NAIROBI, Oct 9 (Reuters) - American explorer Apache Corp. has abandoned its hunt for hydrocarbons in Kenya, a hotspot in the race for new oil and gas deposits, after finding only non-commercial quantities of gas in its sole Kenyan interest.
Bob Dye, senior vice president of corporate affairs at Apache, said the company was relinquishing its 50 percent stake in Kenya’s offshore L8 Block where it partnered with Britain’s Tullow Oil and Australia’s Pancontinental.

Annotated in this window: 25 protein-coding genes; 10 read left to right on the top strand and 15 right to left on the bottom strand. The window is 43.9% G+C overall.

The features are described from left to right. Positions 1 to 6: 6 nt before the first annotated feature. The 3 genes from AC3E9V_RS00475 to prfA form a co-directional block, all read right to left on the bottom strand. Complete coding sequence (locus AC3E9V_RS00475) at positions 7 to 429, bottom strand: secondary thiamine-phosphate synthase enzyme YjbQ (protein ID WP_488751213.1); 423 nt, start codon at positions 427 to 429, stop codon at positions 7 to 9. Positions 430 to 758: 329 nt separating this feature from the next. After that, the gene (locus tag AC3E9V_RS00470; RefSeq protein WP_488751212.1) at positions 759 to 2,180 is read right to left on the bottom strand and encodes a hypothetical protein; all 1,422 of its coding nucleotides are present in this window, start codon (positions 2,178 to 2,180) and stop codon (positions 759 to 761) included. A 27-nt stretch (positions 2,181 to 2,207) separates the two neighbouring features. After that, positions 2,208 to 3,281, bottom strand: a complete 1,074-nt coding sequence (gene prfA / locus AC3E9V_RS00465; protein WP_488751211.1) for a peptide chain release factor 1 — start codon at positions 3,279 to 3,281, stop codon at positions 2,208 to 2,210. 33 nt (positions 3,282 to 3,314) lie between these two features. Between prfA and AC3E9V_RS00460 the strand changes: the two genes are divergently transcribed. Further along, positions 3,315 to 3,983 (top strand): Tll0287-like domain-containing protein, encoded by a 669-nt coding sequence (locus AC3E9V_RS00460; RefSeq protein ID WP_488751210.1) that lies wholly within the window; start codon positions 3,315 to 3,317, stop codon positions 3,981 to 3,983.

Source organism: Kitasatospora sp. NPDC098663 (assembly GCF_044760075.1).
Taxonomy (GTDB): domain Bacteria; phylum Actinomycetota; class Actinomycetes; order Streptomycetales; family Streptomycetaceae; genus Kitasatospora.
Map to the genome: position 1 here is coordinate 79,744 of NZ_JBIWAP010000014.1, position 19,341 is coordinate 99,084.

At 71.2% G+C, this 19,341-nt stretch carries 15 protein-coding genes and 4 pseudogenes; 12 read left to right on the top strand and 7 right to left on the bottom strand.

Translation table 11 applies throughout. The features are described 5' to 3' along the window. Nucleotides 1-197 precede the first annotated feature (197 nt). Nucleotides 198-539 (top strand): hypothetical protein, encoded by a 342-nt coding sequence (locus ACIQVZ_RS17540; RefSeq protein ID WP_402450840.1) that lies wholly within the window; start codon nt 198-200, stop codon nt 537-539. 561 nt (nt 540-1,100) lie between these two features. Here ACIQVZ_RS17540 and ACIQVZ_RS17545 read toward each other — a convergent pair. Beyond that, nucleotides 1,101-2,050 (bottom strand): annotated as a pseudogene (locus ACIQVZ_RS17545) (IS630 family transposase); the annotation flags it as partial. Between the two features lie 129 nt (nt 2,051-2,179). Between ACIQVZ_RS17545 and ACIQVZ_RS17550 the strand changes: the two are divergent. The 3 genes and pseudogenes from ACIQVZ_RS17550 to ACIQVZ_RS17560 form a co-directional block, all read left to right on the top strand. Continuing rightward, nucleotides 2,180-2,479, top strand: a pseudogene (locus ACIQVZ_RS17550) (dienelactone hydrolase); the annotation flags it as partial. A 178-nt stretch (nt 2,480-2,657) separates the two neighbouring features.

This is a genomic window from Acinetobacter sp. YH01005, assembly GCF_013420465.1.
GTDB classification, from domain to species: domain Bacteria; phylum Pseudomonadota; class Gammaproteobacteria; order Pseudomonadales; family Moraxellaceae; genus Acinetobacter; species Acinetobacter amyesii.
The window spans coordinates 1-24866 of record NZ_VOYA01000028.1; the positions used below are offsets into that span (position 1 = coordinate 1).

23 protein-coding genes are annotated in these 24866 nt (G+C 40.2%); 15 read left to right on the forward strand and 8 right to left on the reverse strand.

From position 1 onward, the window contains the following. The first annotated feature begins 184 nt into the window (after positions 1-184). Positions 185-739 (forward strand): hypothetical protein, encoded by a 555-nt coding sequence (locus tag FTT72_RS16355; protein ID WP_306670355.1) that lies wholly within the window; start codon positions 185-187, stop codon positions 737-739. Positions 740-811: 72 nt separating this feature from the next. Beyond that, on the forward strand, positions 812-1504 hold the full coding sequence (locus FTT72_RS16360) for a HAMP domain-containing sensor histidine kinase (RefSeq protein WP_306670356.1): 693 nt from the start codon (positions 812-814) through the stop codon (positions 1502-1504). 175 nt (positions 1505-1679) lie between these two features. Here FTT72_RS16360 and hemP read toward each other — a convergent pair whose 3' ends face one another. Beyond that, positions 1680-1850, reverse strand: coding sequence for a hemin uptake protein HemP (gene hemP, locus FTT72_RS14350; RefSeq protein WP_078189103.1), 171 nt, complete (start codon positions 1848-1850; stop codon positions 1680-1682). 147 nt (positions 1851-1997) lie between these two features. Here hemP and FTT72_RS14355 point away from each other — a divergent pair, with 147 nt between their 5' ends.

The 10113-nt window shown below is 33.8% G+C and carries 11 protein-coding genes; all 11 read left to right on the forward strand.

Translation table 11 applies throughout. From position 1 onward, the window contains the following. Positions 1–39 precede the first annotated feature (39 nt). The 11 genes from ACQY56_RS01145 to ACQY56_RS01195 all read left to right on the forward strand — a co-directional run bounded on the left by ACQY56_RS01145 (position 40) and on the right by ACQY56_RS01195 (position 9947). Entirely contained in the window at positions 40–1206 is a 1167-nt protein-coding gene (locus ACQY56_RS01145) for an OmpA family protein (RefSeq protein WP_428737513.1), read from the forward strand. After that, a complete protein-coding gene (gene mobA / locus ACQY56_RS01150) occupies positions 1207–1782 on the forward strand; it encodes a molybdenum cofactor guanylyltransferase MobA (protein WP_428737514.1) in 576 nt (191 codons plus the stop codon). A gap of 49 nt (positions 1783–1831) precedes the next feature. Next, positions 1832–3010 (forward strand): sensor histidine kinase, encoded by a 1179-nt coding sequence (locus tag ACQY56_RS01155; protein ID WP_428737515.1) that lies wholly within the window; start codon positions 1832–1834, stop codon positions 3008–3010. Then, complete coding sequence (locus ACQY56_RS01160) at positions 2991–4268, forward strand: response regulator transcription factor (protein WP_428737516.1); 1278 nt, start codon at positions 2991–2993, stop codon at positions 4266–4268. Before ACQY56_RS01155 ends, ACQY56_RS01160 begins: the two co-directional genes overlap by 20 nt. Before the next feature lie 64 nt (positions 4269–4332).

“We determined that other areas in our worldwide portfolio provided better opportunities for future capital investments,” Dye told Reuters in an email late on Tuesday.
Dye said Apache had informed the Kenyan government of the move on Sept. 27. The decision, he said, was not influenced by a militant attack on a Nairobi shopping mall a week earlier which killed at least 67 people.
The attack, the worst on Kenyan soil since the 1998 U.S. Embassy bombing carried out by al Qaeda, has raised questions over the security of oil and gas exploration facilities.
Commercially viable oil discoveries in Kenya, along with oil struck in Uganda and gas finds offshore Tanzania and Mozambique, underlines east Africa’s potential to become a major oil and gas producing region in the next five years.